DOJ still considers AMR predatory pricing suit!

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s80dude

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Why is it that when AA engages in a fare war with a low cost, the DOJ get's all mad, but when a low cost engages in a fare war against the already delicate full service carriers, no one says anything?
 

DLFlyer31

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[blockquote]
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On 9/24/2002 3:29:01 PM s80dude wrote:

Why is it that when AA engages in a fare war with a low cost, the DOJ get's all mad, but when a low cost engages in a fare war against the already delicate full service carriers, no one says anything?
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Usually when a low-cost airline engages in a fare war, they still keep their fares at a level that they can make money. Hence, they are doing nothing illegal or predatory. WN and the like don't start new routes or lower fares simply to drive out the other majors, they do it because they see new opportunities to make money.

The full service carriers (do any full service carriers still exist?) have been accused of pricing below cost in order to drive low-fare carriers out of business. Flying money losing routes simply to drive out another competitor can be considered predatory....though the DOJ has had a hard time really pinning down the definition.
 

AAmech

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[blockquote]
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On 9/24/2002 4:16:54 PM DLFlyer31 wrote:


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The "full service carriers" (do any full service carriers still exist?) have been accused of pricing below cost in order to drive low-fare carriers out of business. Flying money losing routes simply to drive out another competitor can be considered predatory....though the DOJ has had a hard time really pinning down the definition.

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The DOJ is determined to create a new law by having the courts rule that merely matching not undercutting a competitors price, is preditory. The DOJ has a tough road ahead of them. Meeting your competitors price even if it results in a loss is a fundamental part of Free Market Economics. Not to mention how it went over like a lead balloon in a Courtroom the DOJ venue shopped for!
 

ITRADE

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[P]
[BLOCKQUOTE][BR]----------------[BR]On 9/25/2002 10:21:48 AM KCFlyer wrote:[BR]AA's problem wasn't that they matched fares - it was that they matched fares and the increased frequency, both of which disappeared about the same time that the smaller carrier ceded the market to AA.    [BR][BR]Notice that they didn't mention Legend in the article.  AA's actions against Legend may have looked predatory, but IMHO, those actions were purely competitive.  [BR][BR]Delta does a pretty nice job of matching AirTran's prices on competing routes out of ATL, but they don't seem to flood the market with flights, only to pull them when the low cost threat backs away.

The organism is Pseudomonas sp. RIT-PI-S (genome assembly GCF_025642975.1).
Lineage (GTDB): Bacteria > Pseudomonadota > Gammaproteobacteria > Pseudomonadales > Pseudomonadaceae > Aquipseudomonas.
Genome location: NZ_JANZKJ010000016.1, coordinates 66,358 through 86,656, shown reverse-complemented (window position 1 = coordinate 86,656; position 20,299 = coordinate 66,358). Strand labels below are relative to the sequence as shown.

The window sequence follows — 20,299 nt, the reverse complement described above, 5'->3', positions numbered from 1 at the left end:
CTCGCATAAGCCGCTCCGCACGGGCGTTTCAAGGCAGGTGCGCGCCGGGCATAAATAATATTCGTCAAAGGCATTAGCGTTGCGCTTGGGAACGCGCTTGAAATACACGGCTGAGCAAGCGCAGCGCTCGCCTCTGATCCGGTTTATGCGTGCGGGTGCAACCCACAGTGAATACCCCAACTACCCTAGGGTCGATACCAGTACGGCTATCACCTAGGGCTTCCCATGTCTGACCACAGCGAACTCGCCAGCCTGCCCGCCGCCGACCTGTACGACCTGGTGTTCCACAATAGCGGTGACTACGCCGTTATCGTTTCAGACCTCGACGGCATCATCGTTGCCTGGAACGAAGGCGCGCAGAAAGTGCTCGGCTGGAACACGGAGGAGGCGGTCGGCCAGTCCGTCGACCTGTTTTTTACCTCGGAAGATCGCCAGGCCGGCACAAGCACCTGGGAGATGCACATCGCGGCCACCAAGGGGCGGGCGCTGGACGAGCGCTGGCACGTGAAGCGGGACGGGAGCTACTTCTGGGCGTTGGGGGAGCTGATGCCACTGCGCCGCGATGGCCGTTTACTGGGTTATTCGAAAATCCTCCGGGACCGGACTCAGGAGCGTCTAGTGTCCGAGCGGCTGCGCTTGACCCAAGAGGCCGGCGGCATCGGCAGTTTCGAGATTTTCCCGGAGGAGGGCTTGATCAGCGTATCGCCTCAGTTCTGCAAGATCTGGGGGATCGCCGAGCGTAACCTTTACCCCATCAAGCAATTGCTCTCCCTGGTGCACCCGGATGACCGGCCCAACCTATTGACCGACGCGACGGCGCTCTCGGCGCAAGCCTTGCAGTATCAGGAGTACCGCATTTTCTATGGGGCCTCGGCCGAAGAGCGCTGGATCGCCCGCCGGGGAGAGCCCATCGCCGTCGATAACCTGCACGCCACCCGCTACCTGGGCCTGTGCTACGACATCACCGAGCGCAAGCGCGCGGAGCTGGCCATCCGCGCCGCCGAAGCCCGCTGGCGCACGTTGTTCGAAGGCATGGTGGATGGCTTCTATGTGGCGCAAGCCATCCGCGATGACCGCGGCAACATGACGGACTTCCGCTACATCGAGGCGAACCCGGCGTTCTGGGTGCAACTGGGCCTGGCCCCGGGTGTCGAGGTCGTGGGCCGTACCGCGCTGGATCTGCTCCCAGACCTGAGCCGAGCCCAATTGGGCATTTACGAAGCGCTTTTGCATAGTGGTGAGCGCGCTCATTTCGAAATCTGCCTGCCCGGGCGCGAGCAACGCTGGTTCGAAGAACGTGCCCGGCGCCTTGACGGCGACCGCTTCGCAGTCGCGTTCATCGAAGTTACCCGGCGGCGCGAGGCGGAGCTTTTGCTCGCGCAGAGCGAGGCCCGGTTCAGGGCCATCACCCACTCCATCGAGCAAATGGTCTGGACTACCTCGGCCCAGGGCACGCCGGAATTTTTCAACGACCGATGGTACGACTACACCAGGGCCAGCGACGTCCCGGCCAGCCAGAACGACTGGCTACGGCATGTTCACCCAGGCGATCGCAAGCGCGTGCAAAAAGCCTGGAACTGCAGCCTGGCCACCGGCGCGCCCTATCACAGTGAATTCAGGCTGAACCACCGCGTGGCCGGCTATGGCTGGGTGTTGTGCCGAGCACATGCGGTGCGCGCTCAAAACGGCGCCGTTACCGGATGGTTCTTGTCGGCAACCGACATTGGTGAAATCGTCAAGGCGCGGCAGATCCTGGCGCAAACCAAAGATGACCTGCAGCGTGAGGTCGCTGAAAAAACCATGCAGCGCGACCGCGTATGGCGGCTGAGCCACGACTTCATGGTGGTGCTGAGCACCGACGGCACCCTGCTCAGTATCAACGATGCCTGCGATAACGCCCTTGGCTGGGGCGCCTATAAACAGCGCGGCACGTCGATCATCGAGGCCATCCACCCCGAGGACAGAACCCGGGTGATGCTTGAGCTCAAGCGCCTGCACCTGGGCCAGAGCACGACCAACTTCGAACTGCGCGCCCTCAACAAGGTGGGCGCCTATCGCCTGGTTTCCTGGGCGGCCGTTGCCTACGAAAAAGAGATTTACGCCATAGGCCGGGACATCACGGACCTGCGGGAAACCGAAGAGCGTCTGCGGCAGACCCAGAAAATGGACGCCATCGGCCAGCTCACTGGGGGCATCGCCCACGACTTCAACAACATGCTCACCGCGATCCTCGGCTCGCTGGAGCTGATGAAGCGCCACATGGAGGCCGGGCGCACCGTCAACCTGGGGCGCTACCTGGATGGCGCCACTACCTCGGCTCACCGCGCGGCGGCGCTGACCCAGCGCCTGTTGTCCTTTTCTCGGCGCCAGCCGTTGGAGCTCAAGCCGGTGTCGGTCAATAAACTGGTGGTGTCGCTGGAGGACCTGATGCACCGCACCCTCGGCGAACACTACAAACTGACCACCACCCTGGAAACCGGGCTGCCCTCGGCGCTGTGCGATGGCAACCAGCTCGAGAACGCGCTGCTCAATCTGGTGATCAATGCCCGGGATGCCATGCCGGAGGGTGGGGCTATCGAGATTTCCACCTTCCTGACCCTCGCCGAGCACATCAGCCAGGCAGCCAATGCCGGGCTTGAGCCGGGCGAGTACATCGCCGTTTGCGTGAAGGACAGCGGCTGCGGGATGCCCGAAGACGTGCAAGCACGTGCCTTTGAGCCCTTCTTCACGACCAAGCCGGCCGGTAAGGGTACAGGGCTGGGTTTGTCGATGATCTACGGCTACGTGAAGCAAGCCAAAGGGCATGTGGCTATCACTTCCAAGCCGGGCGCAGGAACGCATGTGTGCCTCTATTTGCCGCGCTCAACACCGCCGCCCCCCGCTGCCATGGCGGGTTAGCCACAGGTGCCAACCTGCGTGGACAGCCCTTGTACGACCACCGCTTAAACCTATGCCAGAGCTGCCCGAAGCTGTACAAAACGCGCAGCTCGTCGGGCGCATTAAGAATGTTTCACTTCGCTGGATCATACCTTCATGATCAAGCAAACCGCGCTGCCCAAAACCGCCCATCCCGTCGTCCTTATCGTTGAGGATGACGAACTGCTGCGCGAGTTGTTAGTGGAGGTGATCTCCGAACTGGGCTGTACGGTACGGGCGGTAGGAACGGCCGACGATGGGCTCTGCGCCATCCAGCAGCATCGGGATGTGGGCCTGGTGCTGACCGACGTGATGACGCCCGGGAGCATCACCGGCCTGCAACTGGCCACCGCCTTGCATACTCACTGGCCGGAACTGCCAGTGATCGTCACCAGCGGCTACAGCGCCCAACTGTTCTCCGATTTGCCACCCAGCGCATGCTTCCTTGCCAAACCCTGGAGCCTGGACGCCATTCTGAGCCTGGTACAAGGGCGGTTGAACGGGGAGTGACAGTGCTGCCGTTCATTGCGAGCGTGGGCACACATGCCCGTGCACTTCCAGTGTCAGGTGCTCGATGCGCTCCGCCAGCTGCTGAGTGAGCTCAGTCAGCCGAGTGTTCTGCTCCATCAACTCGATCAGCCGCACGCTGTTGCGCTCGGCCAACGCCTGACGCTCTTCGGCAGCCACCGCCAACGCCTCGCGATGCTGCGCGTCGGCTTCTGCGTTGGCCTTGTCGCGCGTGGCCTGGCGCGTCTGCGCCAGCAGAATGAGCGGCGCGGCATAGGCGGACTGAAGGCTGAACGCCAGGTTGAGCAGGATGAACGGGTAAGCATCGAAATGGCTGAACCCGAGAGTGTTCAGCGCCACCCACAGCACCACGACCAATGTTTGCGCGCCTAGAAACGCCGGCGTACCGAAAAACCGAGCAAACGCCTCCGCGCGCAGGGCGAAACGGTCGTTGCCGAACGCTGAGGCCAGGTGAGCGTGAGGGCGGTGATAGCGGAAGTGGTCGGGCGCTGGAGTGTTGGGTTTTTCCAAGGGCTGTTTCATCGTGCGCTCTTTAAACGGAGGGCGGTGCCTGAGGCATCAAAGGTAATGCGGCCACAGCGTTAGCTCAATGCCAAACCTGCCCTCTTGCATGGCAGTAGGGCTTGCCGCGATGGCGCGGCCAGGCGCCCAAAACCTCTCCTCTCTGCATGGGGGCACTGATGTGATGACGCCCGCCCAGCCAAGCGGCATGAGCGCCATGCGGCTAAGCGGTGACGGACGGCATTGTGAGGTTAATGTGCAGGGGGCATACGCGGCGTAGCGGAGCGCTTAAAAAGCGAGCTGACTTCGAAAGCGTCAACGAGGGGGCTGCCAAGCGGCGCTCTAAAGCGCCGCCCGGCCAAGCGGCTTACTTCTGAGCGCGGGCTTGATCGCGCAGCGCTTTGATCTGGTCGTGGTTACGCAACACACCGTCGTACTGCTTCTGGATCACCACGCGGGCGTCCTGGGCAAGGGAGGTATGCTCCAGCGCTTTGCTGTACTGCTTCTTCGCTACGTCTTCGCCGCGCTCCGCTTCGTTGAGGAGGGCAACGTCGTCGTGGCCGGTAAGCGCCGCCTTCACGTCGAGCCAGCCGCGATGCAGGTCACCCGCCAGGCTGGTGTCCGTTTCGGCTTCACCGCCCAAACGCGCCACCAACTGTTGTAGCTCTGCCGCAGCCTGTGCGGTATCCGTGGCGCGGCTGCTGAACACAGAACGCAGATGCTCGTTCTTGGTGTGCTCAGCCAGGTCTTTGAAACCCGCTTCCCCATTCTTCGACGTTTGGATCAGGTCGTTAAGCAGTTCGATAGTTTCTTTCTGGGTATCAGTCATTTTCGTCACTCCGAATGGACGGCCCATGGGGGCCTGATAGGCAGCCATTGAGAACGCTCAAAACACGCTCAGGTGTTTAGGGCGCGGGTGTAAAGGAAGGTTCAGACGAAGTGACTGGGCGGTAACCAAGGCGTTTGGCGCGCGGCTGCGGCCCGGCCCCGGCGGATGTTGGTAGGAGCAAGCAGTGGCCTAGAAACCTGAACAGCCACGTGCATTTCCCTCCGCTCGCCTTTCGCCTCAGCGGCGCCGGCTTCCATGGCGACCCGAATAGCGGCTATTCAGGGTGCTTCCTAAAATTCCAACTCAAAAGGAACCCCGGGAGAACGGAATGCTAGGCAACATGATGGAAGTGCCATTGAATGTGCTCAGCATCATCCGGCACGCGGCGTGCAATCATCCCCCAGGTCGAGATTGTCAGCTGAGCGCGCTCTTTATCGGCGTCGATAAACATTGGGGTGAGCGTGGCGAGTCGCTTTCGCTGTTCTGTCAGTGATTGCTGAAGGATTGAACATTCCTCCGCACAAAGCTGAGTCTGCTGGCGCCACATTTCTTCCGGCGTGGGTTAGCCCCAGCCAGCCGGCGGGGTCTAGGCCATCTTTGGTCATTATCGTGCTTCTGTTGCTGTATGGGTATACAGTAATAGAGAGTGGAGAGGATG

[P][/P]----------------[/BLOCKQUOTE]
[P]Yah....The crux of the problem is as follows:[/P]
[P]AA does not serve A to B or serves A to B using 34 seat SF-340s (3x daily) at $250 a seat.[/P]
[P]Carrier X announces 737 service between A and B (4x daily) at $99 a seat.[/P]
[P]The day after the announcement, AA announces service from A to B using 140 seat MD-82s (5x daily) at $99 a seat.[/P]
[P]The battle rages for four months. After that time, Carrier X announces cessation of A to B service.[/P]
[P]A week later, AA quietly announces, or does not even announce, the cessation of A to B service or reduces service back to 3x SF-340 flights, and, at the same time, raises fares back to $250 a seat.[/P]
 

KCFlyer

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[P]
[BLOCKQUOTE]
[P][BR]----------------[BR]On 9/24/2002 6:24:51 PM AAmech wrote:[/P]
[P][BR]The DOJ is determined to create a new law by having the courts rule that merely matching not undercutting a competitors price, is preditory.  The DOJ has a tough road ahead of them. Meeting your competitors price even if it results in a loss is a fundamental part of Free Market Economics.  Not to mention how it went over like a lead balloon in a Courtroom the DOJ venue shopped for! [/P][/BLOCKQUOTE]
[P][/P]----------------
[BLOCKQUOTE][/BLOCKQUOTE]
[P]AA's problem wasn't that they matched fares - it was that they matched fares and the increased frequency, both of which disappeared about the same time that the smaller carrier ceded the market to AA. [/P]
[P]Notice that they didn't mention Legend in the article. AA's actions against Legend may have looked predatory, but IMHO, those actions were purely competitive. [/P]
[P]Delta does a pretty nice job of matching AirTran's prices on competing routes out of ATL, but they don't seem to flood the market with flights, only to pull them when the low cost threat backs away. [/P]
 

AAmech

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I would agree with the frequency part of the argument if it was like double that of a so-called New Entrant, but most of the time it was only a flight or two. And even then in AA's case they aparently can show those flights drew enough consumer demand to justify to extra flights.
If I was Carty and the DOJ offered to settle for no more flights than the competition, I would give it a serious look. But even then it opens a whole new can of worms. Who is a New Entrant? How would these rules apply to someone like WN? Would they be forbidden from offering $19.00 fares or increased freq's when flying against B6? The potential cures could be worse than the supposed disese!
 

ITRADE